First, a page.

Considerando a escassez de espaços efetivos e afetivos de criação, reflexão e escuta que incitem o processo ensino-aprendizagem durante a pandemia de Covid-19, estruturou-se um projeto de ensino intitulado Curadorias Inventivas e Participativas. O presente trabalho constitui relato de experiência do referido projeto, cujo objetivo foi contribuir para a formação de terapeutas ocupacionais, favorecendo espaços de expressão, acolhimento e estudo. Os procedimentos foram estruturados em oito módulos sequenciais e seus resultados organizados em quatro categorias, a saber: Costurando a experiência: as curadorias vividas; Curadorias que conectaram: a formação de um coletivo; Ensinagem e as curadorias: contribuições para a formação profissional; e Outras ressonâncias. Compreende-se que o projeto contemplou seus objetivos, proporcionando uma experiência menos tradicional no âmbito do ensino acadêmico. Esteve comprometido com as relações entre as acadêmicas e seus cotidianos na pandemia (AU)


Considering the lack of effective and affective spaces for creating, reflecting and listening that promote the teaching-learning process during the Covid-19 pandemic, we developed a project entitled Inventive and Participatory Healing Spaces. This work describes the experiences of this project, whose aim was to contribute to the professional training of occupational therapists, fostering the development of spaces of expression, welcoming and study. The results are grouped into the following four categories: weaving experience: lived healing spaces; healing spaces that connected: forming a collective; teaching and healing spaces: contributions to professional training; and other resonances. The findings show that the project met its objectives, providing a less traditional experience within academic teaching. The project was committed to relations between the students and their daily lives during the pandemic (AU)


Considerando la escasez de espacios efectivos y afectivos de creación, reflexión y escucha que inciten el proceso enseñanza-aprendizaje durante la pandemia de Covid-19, se estructuró un proyecto de enseñanza titulado Curadurías Inventivas y participativas. Este trabajo se constituyó como relato de experiencia del referido proyecto, cuyo objetivo fue contribuir con la formación de terapeutas ocupacionales favoreciendo espacios de expresión, acogida y estudio. Los procedimientos se estructuraron en ocho módulos secuenciales y sus resultados se organizaron en cuatro categorías, a saber: Costura de la experiencia: las curadurías vividas; Curadurías que conectaron: la formación de un colectivo: Ensinagem y las curadurías: contribuciones para la formación profesional y otras resonancias. Se entiende que el proyecto alcanzó sus objetivos, proporcionando una experiencia menos tradicional en el ámbito de la enseñanza académica. Estuvo comprometido con las relaciones entre las academias y sus cotidianos en la pandemia (AU)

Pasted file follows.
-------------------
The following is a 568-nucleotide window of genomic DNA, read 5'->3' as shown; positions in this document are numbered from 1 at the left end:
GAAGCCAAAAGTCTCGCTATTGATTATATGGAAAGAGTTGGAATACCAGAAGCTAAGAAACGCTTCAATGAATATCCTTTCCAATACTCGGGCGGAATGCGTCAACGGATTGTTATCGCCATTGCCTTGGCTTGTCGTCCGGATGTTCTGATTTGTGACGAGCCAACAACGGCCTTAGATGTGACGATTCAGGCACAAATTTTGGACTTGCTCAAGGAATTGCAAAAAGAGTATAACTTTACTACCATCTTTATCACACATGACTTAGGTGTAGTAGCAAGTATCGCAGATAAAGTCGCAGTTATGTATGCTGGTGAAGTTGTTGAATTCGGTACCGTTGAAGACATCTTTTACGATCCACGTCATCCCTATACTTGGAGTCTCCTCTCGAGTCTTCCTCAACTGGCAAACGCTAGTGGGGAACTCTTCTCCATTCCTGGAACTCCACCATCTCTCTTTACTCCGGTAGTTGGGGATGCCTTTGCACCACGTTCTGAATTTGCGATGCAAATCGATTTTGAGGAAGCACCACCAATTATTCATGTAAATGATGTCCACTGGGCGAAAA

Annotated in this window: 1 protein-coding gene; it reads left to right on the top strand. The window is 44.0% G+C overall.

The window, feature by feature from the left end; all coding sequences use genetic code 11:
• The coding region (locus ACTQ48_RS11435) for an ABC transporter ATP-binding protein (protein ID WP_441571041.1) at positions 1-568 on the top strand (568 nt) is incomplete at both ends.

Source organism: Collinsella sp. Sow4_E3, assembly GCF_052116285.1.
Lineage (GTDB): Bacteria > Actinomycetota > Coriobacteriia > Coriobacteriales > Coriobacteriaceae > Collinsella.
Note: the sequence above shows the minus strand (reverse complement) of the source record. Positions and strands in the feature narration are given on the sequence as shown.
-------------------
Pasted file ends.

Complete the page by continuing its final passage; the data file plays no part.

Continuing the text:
Subject(s)
Occupational Therapy/education , Program Development/methods , Data Curation , COVID-19 , Students, Health Occupations/psychology , Problem-Based Learning
12.
J Emerg Nurs ; 48(1): 22-31, 2022 Jan.
Article in English | MEDLINE | ID: covidwho-1440179

ABSTRACT

BACKGROUND: The coronavirus disease 2019 pandemic caused an unprecedented surge of patients presenting to emergency departments and forced hospitals to adapt to provide care to patients safely and effectively. The purpose here was to disseminate a novel program developed under disaster conditions to address advance care planning communications. METHODS: A program development and initial evaluation was conducted for the Remote Goals of Care program, which was created for families to communicate patient goals of care and reduce responsibilities of those in the emergency department. RESULTS: This program facilitated 64 remote goals of care conversation, with 72% of conversations taking place remotely with families of patients who were unable to participate. These conversations included discussions of patient preferences for care, including code status, presence of caregivers or surrogates, understanding of diagnosis and prognosis, and hospice care. Initially, this program was available 24 hours per day, 7 days per week, with gradual reduction in hours as needs shifted. Seven nurses who were unable to work in corona-positive environments but were able to continue working remotely were utilized. Lessons learned include the need for speed and agility of response and the benefit of established relationships between traditionally siloed specialties. Additional considerations include available technology for patients and families and expanding the documentation abilities for remote nurses. A logic model was developed to support potential program replication at other sites. DISCUSSION: Upon initial evaluation, Remote Goals of Care Program was well received and demonstrated promise in decanting the responsibility of goals of care discussions from the emergency department to a calmer, remote setting. In future iterations, additional services and technology adjustments can be made to make this program more accessible to more patients and families. Other facilities may wish to replicate our Remote Goals of Care Program described here.